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#32
(07-14-2015, 11:13 AM)Duchess Wrote:

If it's truly like that then why are so many leaders going along with it? Why is it being pushed as a good thing and why would a Prez put his country at risk? I'm genuinely curious to know.

Follow the money.

I believe this will go the way of Clinton's Nuke agreement with North Korea.
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#33
It looks like Iran got what they wanted and can continue with business as usual. How many nuclear facilities do they have now and can the countries that backed this deal bury their trash in the desert there. Did they also get intercontinental missile technology? Might as well before Russia scores the deal.
You couldn't get a clue during the clue mating season in a field full of horny clues if you smeared your body with clue musk and did the clue mating dance.
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#34
I'm pleased the negotiations led to a deal being reached.

The deal includes solid inspection verification protocols to ensure that Iran is keeping its end of the bargain, and I really believe that the P5+1 countries have gained more control and a lesser chance of war with Iran on behalf of Israel (or for other reasons).

No one is suggesting that Iran is more trustworthy than it was before it was isolated by the west, but working towards easing hostilities and increasing nuclear enrichment visibility was the best option for moving forward, IMO.
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#35
It's all about cheap gas and stimulating the US economy.

Wait until Fall.
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#36
I bet bomb shelters come back. hah These clowns in power that decide the fate of nations are always fucking things up. The west got nothing out of this deal just promises from a regime that has lied many times before. They didn't even get any Americans released.
There is a term that the Iranians use that means "its OK to lie to Infidels" The word escapes me at the moment.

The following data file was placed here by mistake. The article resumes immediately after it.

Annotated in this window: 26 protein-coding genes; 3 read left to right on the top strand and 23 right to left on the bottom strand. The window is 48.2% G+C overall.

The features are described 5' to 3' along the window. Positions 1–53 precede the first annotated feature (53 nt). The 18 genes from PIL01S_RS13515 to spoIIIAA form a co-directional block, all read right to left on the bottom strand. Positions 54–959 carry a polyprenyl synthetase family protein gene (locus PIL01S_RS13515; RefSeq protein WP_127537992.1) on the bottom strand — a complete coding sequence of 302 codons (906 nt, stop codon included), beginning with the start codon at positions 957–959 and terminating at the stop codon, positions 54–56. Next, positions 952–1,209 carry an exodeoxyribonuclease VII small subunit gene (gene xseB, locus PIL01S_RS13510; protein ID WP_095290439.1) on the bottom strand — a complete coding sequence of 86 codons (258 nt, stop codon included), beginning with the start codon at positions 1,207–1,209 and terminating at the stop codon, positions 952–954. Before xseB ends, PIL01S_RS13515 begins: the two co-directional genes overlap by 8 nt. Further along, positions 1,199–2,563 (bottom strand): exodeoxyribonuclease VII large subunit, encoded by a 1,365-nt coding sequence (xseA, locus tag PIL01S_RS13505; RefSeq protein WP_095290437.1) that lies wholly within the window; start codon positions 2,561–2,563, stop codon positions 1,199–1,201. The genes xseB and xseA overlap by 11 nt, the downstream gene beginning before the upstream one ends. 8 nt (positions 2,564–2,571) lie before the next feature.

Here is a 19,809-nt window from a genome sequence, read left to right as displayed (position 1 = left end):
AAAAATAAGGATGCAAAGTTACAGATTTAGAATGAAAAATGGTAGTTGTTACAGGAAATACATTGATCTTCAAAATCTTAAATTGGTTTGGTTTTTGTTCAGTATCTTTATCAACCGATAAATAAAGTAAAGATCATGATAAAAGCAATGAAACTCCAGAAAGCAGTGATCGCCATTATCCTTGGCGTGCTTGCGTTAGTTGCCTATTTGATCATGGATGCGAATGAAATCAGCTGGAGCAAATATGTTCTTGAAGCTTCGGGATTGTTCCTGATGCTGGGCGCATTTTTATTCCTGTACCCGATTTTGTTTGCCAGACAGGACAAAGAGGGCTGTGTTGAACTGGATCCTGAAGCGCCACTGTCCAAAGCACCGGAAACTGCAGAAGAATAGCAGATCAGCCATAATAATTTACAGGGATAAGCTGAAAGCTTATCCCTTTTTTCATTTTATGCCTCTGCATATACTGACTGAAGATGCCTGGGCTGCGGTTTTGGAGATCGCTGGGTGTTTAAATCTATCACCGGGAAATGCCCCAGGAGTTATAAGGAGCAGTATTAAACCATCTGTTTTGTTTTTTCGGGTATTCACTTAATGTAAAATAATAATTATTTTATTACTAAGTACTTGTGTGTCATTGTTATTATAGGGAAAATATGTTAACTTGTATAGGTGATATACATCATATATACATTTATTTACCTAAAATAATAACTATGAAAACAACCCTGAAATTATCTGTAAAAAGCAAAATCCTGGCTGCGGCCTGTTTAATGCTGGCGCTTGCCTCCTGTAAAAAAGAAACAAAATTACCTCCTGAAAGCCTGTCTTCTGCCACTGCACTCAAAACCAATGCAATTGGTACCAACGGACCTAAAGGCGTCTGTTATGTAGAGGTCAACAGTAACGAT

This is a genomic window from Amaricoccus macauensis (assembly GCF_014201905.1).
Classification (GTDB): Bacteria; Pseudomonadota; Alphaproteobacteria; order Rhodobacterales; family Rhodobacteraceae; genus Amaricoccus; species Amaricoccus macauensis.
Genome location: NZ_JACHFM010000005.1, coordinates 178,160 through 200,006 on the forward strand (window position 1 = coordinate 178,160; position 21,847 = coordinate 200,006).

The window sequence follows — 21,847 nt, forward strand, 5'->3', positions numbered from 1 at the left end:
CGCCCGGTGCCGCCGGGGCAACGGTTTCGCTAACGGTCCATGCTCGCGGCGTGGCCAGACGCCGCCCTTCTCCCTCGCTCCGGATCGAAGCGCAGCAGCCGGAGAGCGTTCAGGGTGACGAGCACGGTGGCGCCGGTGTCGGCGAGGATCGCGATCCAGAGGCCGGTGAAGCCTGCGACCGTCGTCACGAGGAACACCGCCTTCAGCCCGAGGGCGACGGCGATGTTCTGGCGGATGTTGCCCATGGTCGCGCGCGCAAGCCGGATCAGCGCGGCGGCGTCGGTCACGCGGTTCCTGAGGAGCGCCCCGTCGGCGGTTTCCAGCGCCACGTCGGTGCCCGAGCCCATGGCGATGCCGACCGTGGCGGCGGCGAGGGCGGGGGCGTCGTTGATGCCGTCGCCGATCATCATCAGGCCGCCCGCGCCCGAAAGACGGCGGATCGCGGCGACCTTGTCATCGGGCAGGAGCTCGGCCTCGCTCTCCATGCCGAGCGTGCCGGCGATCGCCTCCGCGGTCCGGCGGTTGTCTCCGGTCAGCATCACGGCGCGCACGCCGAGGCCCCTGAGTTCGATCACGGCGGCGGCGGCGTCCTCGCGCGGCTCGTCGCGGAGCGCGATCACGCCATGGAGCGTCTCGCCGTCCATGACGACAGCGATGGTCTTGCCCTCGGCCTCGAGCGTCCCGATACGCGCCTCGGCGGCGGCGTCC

You couldn't get a clue during the clue mating season in a field full of horny clues if you smeared your body with clue musk and did the clue mating dance.
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#37
(07-14-2015, 02:15 PM)BlueTiki Wrote: It's all about cheap gas and stimulating the US economy.

Wait until Fall.

I disagree that cheap gas and domestic economy stimulation were the primary motivating factors.

But, I sure as hell won't complain about those nice bonuses.
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#38
I think this is what you are talking about maggot:

In Shi'a Islam, taqiya (تقیة taqiyyah/taqīyah) is a form of religious lie,[1] or a legal dispensation whereby a believing individual can deny his faith or commit otherwise illegal or blasphemous acts, specially while they are in fear or at risk of significant persecution.

https://en.wikipedia.org/wiki/Taqiya

Obama is having a presser today. I'm curious to see how he'll answer the question about unfettered inspections... because of course they are not unfettered, and are able to be delayed up to 25 days.

Will be interesting how he tries to feed this shitburger to the press, and if they'll push back at all.
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#39
That's it! They are taqiyaing all over the place, in the car, in the halls, on a plane, when they use the phone. Taqiya the new catch phrase thanks, I'm gonna start using it now so I'm prepared.


In fact when I go swimming I'm gonna taqiya in the pool and nobody will know.
You couldn't get a clue during the clue mating season in a field full of horny clues if you smeared your body with clue musk and did the clue mating dance.
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#40
(07-15-2015, 12:50 PM)Maggot Wrote: That's it! They are taqiyaing all over the place, in the car, in the halls, on a plane, when they use the phone. Taqiya the new catch phrase thanks, I'm gonna start using it now so I'm prepared.


In fact when I go swimming I'm gonna taqiya in the pool and nobody will know.
hahhahhah